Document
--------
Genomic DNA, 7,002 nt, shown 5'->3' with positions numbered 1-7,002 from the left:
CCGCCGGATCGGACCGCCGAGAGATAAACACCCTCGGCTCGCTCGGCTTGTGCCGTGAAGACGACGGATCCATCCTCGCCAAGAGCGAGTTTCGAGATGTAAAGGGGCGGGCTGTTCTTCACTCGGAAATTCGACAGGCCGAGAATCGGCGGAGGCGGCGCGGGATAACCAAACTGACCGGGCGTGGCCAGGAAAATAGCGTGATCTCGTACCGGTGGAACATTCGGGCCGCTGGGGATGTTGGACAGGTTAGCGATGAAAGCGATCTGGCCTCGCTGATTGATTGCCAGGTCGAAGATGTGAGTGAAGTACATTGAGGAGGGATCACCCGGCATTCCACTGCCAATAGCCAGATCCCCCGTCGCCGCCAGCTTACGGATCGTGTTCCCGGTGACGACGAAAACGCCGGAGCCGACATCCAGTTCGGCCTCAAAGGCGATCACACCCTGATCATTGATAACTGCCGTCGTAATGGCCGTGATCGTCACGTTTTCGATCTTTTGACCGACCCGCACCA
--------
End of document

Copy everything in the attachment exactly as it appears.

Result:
Genomic DNA, 7,002 nt, shown 5'->3' with positions numbered 1-7,002 from the left:
CCGCCGGATCGGACCGCCGAGAGATAAACACCCTCGGCTCGCTCGGCTTGTGCCGTGAAGACGACGGATCCATCCTCGCCAAGAGCGAGTTTCGAGATGTAAAGGGGCGGGCTGTTCTTCACTCGGAAATTCGACAGGCCGAGAATCGGCGGAGGCGGCGCGGGATAACCAAACTGACCGGGCGTGGCCAGGAAAATAGCGTGATCTCGTACCGGTGGAACATTCGGGCCGCTGGGGATGTTGGACAGGTTAGCGATGAAAGCGATCTGGCCTCGCTGATTGATTGCCAGGTCGAAGATGTGAGTGAAGTACATTGAGGAGGGATCACCCGGCATTCCACTGCCAATAGCCAGATCCCCCGTCGCCGCCAGCTTACGGATCGTGTTCCCGGTGACGACGAAAACGCCGGAGCCGACATCCAGTTCGGCCTCAAAGGCGATCACACCCTGATCATTGATAACTGCCGTCGTAATGGCCGTGATCGTCACGTTTTCGATCTTTTGACCGACCCGCACCA